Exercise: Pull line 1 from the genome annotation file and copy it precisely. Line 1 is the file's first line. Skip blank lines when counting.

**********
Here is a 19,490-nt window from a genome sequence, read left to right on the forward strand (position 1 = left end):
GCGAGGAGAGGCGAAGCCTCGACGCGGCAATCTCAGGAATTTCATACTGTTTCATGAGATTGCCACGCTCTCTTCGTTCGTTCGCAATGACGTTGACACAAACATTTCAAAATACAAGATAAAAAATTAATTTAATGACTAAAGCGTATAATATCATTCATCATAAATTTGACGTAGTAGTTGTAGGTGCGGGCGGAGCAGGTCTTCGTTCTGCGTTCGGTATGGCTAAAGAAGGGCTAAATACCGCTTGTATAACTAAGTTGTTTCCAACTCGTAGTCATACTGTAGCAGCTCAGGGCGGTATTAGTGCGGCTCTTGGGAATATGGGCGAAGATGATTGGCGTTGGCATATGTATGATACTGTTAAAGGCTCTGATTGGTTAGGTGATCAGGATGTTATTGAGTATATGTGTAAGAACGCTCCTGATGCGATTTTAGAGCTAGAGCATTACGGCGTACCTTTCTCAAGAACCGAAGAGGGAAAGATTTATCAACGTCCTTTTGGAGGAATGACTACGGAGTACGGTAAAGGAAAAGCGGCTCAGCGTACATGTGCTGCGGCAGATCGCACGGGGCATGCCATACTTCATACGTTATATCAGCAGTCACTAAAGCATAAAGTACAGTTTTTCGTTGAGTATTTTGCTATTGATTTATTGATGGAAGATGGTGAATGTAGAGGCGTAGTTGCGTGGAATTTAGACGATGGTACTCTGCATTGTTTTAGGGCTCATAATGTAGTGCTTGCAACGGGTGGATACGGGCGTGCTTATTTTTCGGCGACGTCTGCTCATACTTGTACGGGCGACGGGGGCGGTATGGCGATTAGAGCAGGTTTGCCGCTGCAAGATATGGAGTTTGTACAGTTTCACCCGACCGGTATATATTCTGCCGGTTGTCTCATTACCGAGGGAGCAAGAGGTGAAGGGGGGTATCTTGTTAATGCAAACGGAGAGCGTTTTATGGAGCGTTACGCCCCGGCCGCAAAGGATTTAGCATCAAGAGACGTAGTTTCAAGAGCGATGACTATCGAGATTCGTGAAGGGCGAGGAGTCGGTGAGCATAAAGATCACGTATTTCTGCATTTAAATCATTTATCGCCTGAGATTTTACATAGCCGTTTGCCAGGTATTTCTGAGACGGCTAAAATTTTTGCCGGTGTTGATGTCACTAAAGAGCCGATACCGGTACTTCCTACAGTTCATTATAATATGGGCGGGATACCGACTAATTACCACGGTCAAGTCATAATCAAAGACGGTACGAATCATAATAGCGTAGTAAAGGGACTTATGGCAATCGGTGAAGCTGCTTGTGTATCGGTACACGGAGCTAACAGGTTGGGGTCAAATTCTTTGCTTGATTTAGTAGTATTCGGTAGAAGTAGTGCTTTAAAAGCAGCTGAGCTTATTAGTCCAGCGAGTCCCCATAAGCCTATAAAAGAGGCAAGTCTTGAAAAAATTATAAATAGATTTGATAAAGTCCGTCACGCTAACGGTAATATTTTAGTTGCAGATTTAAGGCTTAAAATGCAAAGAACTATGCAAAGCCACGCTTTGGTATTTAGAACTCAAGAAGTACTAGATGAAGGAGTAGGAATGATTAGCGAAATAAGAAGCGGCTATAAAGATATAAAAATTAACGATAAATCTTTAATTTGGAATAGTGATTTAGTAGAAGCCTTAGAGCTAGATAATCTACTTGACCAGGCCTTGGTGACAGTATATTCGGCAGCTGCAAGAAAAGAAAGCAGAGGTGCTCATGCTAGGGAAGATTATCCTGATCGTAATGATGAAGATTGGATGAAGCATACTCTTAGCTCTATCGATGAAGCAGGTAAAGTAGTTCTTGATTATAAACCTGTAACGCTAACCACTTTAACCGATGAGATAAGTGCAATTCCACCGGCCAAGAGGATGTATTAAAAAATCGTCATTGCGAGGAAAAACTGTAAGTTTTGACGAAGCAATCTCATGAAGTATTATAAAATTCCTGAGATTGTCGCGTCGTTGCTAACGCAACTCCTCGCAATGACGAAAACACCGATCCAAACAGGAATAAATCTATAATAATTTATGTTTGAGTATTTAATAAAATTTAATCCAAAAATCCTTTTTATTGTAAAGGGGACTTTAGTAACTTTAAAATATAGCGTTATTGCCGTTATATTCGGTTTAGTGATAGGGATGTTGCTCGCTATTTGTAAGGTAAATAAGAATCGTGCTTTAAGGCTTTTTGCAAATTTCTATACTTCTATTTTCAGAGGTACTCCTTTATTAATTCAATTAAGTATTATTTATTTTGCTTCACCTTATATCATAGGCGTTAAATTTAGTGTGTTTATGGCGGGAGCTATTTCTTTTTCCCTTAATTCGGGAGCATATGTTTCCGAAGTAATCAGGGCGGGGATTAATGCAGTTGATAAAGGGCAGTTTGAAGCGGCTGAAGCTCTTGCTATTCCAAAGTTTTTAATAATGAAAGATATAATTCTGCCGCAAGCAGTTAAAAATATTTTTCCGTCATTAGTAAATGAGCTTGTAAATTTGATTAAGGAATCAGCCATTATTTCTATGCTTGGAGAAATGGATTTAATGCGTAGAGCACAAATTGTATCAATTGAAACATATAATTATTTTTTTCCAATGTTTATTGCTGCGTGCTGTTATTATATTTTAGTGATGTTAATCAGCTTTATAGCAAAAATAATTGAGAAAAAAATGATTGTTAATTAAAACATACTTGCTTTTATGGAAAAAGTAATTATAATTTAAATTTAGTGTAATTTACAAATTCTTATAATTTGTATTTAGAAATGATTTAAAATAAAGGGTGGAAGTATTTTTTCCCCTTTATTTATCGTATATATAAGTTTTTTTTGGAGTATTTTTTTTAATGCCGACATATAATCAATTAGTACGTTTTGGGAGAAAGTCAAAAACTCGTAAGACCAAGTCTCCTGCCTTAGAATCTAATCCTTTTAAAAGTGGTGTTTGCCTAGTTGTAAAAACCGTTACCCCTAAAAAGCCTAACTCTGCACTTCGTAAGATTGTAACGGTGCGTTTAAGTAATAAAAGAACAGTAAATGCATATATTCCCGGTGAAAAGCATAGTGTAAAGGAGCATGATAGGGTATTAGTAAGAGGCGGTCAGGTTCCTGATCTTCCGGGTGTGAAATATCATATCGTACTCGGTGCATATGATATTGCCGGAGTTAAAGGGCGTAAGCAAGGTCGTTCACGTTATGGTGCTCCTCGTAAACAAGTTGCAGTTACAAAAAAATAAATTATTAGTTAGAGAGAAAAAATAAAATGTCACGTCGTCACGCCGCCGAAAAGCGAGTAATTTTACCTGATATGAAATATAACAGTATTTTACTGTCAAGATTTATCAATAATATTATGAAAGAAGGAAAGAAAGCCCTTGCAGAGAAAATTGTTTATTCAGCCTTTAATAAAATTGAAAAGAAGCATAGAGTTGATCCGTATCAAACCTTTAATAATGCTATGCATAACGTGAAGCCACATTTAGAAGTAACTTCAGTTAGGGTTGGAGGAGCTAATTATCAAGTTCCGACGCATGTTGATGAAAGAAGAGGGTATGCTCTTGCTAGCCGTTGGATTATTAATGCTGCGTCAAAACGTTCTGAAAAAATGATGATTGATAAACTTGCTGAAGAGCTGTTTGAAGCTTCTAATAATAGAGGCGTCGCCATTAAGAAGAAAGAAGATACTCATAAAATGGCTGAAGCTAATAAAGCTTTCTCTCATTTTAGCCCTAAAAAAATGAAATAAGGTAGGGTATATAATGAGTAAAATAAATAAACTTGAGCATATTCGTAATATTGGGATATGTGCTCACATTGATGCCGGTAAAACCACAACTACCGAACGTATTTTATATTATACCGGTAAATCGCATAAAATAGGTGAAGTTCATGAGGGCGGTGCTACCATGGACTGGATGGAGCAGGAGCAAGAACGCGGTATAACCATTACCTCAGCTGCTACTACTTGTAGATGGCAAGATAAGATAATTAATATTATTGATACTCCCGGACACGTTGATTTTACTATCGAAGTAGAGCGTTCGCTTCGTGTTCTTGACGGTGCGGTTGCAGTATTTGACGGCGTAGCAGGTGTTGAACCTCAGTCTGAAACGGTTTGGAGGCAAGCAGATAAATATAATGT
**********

Here is a 19,490-nt window from a genome sequence, read left to right on the forward strand (position 1 = left end):